Growing interest in energy storage for maritime applications

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The transport sector has been quick to embrace electrification with robust adoption of lithium-ion battery storage technology in mobility, and grid infrastructure is following suit. Now, it appears the maritime industry is getting in on the action.

IHS Markit energy storage research and analysis manager Julian Jansen confirms the trend, telling pv magazine “Aggressive carbon reduction goals by governments and industry, as well as the need to reduce fuel consumption and maintenance costs are driving the use of battery technology in marine vessels. Battery technology can be utilized either as part of hybrid systems or to fully electrify ships.”

Such progress was evident at the three-day Electric and Hybrid Marine World Expo, held in Amsterdam last week.

German battery manufacturer Akasol AG, for example, promoted its role in powering the new hybrid superyacht developed by Italian company Cerri Cantieri Navali S.p.A., with its first generation AKASystem 15 OEM battery system used in the vessel.

Battery powered yacht

Akasol said the yacht can travel short distances with an electric cruising peak of 8 knots and can anchor under electric power with the lithium-ion battery system for up to 17 hours. The German company also presented its second generation AKASystem OEM PRC, which it said will offer 33% more energy than its precursor and can achieve 2 C charge rates.

Nidec ASI S.p.A. was also steering toward clean power boating with the launch of new batteries for the sector at the exhibition in the Netherlands. Its new batteries differ from others on the market due to a “single large string” feature the company says will make it possible to reduce the number of modules in each battery pack and the number of converters.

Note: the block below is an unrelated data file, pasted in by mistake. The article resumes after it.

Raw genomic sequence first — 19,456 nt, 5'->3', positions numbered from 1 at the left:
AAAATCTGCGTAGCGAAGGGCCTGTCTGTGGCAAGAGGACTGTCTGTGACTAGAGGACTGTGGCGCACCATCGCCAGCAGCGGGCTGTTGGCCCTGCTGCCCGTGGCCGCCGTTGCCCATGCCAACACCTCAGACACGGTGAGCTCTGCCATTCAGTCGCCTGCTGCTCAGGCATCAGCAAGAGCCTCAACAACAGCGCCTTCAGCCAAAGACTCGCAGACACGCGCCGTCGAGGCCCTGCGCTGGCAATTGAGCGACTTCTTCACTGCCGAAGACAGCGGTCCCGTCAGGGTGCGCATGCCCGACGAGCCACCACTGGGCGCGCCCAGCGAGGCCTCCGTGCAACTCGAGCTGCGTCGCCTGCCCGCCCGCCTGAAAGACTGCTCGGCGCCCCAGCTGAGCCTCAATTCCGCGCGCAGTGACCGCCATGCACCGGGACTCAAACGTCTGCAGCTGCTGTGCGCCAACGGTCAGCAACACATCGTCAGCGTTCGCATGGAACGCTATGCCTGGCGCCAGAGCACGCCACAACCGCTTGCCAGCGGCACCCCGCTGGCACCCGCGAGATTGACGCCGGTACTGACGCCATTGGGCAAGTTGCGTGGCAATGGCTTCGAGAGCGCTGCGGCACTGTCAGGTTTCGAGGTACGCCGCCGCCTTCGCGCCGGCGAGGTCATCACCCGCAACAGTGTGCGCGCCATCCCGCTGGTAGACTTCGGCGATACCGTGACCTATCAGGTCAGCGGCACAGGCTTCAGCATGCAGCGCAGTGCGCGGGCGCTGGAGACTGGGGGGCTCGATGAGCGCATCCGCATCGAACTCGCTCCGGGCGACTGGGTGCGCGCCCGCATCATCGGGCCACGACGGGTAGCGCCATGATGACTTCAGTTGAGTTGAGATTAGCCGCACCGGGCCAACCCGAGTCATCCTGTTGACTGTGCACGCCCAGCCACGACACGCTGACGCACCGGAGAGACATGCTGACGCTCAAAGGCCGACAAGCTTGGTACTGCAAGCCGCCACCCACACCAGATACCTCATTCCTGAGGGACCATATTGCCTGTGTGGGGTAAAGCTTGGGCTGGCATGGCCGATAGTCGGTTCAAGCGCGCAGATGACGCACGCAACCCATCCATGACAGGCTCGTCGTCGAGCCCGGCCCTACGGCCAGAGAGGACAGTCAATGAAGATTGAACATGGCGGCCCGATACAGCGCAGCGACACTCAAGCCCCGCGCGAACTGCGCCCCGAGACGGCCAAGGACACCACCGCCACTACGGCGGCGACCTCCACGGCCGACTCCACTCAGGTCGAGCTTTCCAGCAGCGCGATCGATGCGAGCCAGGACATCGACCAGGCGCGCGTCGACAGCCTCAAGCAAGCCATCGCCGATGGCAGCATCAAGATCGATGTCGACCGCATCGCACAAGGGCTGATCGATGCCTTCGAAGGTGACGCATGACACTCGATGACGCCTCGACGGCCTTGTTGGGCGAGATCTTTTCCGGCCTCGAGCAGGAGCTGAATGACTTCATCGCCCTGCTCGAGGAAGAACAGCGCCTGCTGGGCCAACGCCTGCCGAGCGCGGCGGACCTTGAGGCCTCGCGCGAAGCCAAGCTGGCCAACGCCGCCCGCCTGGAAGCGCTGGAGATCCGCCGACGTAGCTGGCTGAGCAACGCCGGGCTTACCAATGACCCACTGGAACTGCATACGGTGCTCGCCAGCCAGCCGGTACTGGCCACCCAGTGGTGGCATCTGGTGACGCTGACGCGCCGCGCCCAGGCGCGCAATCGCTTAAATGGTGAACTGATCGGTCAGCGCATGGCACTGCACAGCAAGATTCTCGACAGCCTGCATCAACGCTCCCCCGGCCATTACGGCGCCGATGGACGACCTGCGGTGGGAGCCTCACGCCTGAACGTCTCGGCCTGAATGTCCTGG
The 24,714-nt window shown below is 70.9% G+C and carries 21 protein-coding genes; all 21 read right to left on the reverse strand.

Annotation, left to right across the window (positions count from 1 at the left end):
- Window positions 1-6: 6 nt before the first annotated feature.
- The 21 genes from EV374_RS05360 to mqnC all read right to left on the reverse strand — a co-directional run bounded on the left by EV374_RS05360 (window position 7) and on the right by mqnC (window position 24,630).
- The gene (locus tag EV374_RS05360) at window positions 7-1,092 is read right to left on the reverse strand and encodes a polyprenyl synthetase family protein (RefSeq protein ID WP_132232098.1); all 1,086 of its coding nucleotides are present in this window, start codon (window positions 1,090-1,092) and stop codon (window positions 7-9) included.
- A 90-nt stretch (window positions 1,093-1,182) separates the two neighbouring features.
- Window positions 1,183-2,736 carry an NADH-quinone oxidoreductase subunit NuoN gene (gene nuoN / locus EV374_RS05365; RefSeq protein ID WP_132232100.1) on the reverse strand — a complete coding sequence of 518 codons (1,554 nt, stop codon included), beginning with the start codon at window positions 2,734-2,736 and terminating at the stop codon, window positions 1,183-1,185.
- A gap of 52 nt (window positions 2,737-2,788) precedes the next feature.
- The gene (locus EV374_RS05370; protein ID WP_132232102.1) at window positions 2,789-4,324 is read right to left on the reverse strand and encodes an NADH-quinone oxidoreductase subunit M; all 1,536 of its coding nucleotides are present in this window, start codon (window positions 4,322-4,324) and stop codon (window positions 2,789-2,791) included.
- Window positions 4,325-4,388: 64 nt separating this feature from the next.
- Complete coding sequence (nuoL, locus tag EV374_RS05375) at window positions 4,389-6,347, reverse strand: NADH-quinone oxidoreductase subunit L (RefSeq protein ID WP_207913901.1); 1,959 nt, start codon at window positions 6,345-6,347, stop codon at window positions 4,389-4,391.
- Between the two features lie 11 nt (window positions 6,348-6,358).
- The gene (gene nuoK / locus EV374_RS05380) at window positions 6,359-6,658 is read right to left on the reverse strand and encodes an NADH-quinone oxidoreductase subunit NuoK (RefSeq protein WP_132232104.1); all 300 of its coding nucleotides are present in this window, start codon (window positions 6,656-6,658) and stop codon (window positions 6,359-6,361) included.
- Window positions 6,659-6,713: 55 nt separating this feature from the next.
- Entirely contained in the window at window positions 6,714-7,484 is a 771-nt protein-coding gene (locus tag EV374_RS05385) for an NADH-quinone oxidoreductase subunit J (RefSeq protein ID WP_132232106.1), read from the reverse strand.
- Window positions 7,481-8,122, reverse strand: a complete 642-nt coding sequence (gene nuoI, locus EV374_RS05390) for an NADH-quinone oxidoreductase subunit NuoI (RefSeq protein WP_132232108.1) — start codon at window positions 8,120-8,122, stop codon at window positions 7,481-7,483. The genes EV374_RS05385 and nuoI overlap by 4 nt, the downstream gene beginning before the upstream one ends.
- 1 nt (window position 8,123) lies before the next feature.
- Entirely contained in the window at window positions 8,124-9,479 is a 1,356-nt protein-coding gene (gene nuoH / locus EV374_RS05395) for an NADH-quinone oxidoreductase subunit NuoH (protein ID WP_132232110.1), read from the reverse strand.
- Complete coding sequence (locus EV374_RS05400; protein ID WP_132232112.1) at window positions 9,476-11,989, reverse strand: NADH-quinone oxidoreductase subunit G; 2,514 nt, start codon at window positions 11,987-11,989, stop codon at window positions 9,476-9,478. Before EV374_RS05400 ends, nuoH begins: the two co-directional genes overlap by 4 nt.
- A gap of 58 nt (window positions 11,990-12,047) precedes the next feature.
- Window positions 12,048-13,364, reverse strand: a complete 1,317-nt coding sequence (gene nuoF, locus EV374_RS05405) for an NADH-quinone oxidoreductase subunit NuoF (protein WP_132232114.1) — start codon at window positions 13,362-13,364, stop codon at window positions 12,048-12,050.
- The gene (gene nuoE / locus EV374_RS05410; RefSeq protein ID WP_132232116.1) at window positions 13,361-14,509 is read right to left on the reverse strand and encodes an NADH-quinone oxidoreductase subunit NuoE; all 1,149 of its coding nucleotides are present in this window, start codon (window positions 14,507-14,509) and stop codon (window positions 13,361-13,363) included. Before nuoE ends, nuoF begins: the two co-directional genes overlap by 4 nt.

“Marine transport alone produces 13% of greenhouse gas emissions and on current projections emissions are expected to rise by at least 50% by 2050 under a business-as-usual scenario,” said Anil Srivastava, CEO of storage provider Leclanché.

Automated manufacturing

At the expo, Leclanché SA announced it had hired industrial automation supplier Comau S.p.A. to build what it says is one of the world’s first automated manufacturing lines for lithium-ion battery production. The company said it would be able to automate its entire battery manufacturing process, from pouch cell stacking and welding to the final assembly of up to 32 different product configurations. in.Grid, Comau’s interactive internet of things and manufacturing execution system platform, will enable data management and manage the manufacturing line’s production, processes and maintenance monitoring.

Short distances for the short-term

While not as glamorous as electric yachts and cruise ships, other applications at the show focused on shorter journeys. Danfioss Editron Oy, for example, announced it had been commissioned by the Suomenlahden Telakka Oy shipyard to retrofit a diesel-electric drivetrain for a Finnish diesel-powered ferry that operates in the Turku archipelago.

“In the short-term, using battery technology will likely be most effective in inland and coastal shipping, including ferries, passenger transport and smaller goods transport,” said IHS Markit’s Jansen. “It is most advantageous where journeys are shorter and regular charging time can be factored into schedules.”

Shipping giant Maersk announced a plan in December to be carbon neutral by 2050, with a pledge at the COP24 climate change conference held in Katowice, Poland.